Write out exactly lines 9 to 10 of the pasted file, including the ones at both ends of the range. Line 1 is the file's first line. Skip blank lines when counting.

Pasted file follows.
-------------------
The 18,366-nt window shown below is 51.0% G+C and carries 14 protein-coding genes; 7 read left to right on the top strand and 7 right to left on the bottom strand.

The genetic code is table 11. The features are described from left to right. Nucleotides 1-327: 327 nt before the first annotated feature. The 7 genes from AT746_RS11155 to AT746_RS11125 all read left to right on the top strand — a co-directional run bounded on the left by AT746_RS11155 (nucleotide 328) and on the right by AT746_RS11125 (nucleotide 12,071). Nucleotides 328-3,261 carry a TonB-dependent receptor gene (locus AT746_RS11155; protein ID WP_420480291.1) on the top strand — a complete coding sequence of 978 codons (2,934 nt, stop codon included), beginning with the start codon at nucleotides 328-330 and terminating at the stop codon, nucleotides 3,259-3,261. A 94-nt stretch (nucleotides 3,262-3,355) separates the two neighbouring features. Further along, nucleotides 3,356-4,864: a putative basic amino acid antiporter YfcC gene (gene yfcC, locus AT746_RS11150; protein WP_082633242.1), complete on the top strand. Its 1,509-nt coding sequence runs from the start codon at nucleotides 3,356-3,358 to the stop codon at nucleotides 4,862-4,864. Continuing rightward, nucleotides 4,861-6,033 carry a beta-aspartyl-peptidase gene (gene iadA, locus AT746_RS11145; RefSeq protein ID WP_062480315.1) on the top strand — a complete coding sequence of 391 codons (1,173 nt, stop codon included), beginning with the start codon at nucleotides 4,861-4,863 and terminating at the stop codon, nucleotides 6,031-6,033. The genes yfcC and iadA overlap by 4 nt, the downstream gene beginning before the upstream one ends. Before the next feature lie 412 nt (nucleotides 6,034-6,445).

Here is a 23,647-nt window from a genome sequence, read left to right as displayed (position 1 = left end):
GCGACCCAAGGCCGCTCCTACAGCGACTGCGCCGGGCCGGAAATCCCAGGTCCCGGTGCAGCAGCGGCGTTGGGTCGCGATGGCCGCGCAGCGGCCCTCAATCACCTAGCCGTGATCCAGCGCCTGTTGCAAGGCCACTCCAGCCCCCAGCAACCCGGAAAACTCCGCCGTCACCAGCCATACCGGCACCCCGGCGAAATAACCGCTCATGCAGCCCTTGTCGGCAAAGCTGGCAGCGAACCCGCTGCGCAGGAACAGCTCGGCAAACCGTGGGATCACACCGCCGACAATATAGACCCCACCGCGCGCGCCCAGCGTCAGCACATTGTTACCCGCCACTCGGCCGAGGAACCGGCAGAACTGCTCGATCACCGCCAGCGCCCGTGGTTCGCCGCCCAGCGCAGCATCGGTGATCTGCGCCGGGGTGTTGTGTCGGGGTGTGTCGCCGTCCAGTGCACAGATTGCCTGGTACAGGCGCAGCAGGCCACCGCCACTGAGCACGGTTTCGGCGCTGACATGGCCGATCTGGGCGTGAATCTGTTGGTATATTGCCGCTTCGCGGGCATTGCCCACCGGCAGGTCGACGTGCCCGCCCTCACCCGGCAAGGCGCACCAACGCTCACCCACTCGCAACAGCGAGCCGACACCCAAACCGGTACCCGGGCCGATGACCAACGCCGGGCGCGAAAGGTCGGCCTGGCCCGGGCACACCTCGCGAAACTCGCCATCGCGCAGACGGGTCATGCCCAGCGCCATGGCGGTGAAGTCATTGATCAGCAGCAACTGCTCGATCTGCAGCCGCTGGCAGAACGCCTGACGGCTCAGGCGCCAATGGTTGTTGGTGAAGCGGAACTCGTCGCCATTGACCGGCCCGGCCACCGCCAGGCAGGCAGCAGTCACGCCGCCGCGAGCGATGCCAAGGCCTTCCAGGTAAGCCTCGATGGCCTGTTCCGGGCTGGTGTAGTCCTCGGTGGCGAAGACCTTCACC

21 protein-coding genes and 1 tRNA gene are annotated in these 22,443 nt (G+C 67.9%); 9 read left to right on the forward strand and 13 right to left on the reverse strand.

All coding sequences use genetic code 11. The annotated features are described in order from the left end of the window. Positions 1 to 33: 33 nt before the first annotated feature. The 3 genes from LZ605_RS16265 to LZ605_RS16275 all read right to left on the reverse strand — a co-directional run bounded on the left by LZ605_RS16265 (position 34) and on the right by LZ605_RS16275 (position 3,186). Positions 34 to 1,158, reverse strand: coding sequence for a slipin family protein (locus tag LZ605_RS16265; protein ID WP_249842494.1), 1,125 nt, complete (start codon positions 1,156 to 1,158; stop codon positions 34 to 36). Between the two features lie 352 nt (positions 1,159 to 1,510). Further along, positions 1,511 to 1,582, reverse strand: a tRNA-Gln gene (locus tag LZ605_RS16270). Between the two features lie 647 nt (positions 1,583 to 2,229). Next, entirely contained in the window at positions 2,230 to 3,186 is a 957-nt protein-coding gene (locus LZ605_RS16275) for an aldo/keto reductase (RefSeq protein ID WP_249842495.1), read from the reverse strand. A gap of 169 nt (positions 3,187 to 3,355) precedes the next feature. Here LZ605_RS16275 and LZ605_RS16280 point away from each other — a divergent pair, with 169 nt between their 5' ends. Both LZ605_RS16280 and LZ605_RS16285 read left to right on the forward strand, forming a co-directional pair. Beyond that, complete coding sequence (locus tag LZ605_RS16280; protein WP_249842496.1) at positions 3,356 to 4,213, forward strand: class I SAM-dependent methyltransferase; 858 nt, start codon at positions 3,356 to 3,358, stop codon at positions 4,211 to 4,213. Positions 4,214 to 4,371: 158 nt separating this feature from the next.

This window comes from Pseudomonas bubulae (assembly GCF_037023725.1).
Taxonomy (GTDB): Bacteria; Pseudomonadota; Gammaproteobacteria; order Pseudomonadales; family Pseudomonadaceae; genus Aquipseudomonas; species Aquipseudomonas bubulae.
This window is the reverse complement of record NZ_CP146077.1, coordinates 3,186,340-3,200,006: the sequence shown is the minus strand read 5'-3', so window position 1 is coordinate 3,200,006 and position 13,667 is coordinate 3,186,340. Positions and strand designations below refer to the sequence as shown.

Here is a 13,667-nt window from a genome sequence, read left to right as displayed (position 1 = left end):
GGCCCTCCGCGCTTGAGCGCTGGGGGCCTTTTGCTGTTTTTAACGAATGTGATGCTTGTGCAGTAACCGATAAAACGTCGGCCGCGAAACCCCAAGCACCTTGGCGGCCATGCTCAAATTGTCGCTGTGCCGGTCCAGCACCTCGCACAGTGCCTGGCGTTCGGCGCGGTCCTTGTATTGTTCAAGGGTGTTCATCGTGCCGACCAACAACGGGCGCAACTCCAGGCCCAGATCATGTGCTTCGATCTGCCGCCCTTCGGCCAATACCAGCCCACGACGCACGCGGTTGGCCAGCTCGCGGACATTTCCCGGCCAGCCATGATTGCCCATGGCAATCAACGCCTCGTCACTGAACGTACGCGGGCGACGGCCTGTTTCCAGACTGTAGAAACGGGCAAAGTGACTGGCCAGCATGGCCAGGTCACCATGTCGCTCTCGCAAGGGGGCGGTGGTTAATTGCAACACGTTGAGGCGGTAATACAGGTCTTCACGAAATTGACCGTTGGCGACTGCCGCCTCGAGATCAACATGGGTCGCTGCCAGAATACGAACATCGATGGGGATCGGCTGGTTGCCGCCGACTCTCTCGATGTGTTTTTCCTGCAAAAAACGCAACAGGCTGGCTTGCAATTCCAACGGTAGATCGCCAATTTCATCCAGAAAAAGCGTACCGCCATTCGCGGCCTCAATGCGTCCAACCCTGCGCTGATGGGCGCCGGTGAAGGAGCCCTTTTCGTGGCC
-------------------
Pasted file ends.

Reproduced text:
This window is the reverse complement of record NZ_CP146077.1, coordinates 3,186,340-3,200,006: the sequence shown is the minus strand read 5'-3', so window position 1 is coordinate 3,200,006 and position 13,667 is coordinate 3,186,340. Positions and strand designations below refer to the sequence as shown.

Here is a 13,667-nt window from a genome sequence, read left to right as displayed (position 1 = left end):